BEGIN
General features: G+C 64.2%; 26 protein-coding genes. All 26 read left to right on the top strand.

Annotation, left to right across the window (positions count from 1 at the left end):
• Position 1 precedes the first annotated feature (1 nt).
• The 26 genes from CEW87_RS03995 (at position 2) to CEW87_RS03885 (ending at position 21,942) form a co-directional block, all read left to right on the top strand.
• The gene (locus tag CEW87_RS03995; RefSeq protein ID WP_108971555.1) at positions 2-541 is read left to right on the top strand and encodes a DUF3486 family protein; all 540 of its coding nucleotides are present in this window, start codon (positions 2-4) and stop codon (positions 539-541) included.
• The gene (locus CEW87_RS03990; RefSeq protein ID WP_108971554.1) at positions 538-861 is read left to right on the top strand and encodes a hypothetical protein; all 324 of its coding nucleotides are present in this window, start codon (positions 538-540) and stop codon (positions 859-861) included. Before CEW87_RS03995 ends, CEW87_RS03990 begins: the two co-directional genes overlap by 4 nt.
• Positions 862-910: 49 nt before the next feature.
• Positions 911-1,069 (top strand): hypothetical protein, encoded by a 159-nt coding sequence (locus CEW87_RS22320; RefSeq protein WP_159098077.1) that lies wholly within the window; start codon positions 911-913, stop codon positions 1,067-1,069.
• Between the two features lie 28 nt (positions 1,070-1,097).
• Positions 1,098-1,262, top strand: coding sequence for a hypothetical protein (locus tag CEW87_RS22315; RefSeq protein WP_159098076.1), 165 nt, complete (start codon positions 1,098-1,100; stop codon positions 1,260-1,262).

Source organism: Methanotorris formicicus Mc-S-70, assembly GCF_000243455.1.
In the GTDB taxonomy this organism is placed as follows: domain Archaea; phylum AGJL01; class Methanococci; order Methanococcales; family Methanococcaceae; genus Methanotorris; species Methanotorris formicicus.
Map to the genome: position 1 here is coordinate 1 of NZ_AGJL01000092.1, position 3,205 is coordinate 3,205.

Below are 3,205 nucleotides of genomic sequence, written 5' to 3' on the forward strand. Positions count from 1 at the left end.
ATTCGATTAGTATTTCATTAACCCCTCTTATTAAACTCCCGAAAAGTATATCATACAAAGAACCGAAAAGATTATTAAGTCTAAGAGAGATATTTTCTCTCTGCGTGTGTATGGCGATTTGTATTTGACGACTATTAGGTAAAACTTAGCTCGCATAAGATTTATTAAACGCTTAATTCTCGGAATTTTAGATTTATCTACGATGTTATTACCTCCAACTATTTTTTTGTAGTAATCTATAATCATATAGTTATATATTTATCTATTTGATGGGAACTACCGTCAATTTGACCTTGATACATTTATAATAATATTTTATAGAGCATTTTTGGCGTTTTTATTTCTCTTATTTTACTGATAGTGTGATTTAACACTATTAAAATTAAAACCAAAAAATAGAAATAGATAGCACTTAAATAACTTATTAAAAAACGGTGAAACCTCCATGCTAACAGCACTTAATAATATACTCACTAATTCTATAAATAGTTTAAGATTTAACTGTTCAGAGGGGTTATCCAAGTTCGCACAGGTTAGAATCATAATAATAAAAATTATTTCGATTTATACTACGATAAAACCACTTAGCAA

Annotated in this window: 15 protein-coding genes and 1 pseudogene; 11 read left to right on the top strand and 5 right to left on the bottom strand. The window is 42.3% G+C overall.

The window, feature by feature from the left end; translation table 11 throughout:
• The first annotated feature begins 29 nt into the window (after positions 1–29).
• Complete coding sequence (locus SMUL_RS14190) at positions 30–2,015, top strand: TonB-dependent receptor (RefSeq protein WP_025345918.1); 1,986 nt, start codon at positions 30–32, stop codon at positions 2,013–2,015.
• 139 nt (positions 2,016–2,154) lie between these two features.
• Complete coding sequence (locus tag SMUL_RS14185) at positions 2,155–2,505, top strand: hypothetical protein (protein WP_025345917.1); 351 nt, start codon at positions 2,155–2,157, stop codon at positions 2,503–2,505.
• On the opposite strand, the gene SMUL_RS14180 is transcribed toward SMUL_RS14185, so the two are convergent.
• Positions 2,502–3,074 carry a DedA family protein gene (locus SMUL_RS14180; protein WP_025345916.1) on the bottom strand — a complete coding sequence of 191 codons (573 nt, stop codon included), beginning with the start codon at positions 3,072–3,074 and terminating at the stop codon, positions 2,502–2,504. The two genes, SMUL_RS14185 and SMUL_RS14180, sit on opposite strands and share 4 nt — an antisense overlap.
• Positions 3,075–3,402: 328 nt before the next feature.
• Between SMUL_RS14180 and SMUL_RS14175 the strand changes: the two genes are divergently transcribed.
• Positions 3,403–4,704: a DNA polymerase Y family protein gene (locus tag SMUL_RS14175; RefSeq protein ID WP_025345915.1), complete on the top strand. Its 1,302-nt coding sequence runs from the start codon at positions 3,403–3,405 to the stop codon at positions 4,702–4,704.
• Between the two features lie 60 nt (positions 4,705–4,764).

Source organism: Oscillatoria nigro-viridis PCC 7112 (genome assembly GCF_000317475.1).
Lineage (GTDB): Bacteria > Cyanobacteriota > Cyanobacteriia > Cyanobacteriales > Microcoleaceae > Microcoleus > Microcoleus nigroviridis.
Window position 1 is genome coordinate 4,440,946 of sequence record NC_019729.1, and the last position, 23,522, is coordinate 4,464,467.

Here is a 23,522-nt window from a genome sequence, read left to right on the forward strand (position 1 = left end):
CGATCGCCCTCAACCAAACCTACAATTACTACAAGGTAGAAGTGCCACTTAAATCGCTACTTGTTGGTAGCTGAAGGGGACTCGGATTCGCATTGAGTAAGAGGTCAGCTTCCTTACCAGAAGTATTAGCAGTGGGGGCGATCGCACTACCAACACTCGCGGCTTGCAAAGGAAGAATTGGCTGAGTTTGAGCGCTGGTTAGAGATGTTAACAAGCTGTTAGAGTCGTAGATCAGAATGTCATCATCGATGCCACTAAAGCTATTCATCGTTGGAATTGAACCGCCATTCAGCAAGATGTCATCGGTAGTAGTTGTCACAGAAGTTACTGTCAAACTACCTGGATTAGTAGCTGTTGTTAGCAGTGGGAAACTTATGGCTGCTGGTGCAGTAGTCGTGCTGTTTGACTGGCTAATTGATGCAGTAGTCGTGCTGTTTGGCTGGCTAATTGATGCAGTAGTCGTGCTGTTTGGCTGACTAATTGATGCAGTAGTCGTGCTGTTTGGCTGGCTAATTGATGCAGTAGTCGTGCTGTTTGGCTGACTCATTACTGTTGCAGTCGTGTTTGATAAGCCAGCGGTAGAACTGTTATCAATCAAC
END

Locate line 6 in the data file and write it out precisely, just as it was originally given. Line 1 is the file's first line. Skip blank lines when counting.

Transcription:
• The gene (locus CEW87_RS03990; RefSeq protein ID WP_108971554.1) at positions 538-861 is read left to right on the top strand and encodes a hypothetical protein; all 324 of its coding nucleotides are present in this window, start codon (positions 538-540) and stop codon (positions 859-861) included. Before CEW87_RS03995 ends, CEW87_RS03990 begins: the two co-directional genes overlap by 4 nt.